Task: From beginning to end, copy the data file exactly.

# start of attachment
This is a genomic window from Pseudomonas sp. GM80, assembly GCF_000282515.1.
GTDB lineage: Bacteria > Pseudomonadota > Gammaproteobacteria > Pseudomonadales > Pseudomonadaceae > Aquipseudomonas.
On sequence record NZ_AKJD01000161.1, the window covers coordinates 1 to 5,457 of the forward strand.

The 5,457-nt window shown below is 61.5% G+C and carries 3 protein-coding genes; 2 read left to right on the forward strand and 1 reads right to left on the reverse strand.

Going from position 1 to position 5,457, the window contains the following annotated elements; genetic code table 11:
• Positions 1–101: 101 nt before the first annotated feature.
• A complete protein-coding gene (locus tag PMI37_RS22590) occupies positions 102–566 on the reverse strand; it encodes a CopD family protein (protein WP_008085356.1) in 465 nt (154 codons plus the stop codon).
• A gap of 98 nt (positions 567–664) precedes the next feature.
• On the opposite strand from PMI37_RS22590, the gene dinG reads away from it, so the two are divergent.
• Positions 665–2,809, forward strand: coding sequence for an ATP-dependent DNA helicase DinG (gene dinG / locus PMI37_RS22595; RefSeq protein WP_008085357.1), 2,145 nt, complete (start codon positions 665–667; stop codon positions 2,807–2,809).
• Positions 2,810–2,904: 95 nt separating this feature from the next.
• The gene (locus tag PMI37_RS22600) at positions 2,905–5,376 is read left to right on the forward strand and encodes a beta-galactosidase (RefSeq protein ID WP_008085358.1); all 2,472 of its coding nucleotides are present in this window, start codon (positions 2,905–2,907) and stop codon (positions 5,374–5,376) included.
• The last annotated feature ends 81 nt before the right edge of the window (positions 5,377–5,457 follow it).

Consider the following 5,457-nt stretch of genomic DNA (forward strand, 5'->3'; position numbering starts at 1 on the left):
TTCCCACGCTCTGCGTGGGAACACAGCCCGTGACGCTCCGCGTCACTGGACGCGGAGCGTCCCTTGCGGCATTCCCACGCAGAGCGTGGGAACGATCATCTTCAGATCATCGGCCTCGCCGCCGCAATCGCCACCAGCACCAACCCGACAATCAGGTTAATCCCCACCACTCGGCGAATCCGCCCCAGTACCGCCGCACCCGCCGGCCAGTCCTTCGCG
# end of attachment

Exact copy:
This is a genomic window from Pseudomonas sp. GM80, assembly GCF_000282515.1.
GTDB lineage: Bacteria > Pseudomonadota > Gammaproteobacteria > Pseudomonadales > Pseudomonadaceae > Aquipseudomonas.
On sequence record NZ_AKJD01000161.1, the window covers coordinates 1 to 5,457 of the forward strand.

The 5,457-nt window shown below is 61.5% G+C and carries 3 protein-coding genes; 2 read left to right on the forward strand and 1 reads right to left on the reverse strand.

Going from position 1 to position 5,457, the window contains the following annotated elements; genetic code table 11:
• Positions 1–101: 101 nt before the first annotated feature.
• A complete protein-coding gene (locus tag PMI37_RS22590) occupies positions 102–566 on the reverse strand; it encodes a CopD family protein (protein WP_008085356.1) in 465 nt (154 codons plus the stop codon).
• A gap of 98 nt (positions 567–664) precedes the next feature.
• On the opposite strand from PMI37_RS22590, the gene dinG reads away from it, so the two are divergent.
• Positions 665–2,809, forward strand: coding sequence for an ATP-dependent DNA helicase DinG (gene dinG / locus PMI37_RS22595; RefSeq protein WP_008085357.1), 2,145 nt, complete (start codon positions 665–667; stop codon positions 2,807–2,809).
• Positions 2,810–2,904: 95 nt separating this feature from the next.
• The gene (locus tag PMI37_RS22600) at positions 2,905–5,376 is read left to right on the forward strand and encodes a beta-galactosidase (RefSeq protein ID WP_008085358.1); all 2,472 of its coding nucleotides are present in this window, start codon (positions 2,905–2,907) and stop codon (positions 5,374–5,376) included.
• The last annotated feature ends 81 nt before the right edge of the window (positions 5,377–5,457 follow it).

Consider the following 5,457-nt stretch of genomic DNA (forward strand, 5'->3'; position numbering starts at 1 on the left):
TTCCCACGCTCTGCGTGGGAACACAGCCCGTGACGCTCCGCGTCACTGGACGCGGAGCGTCCCTTGCGGCATTCCCACGCAGAGCGTGGGAACGATCATCTTCAGATCATCGGCCTCGCCGCCGCAATCGCCACCAGCACCAACCCGACAATCAGGTTAATCCCCACCACTCGGCGAATCCGCCCCAGTACCGCCGCACCCGCCGGCCAGTCCTTCGCG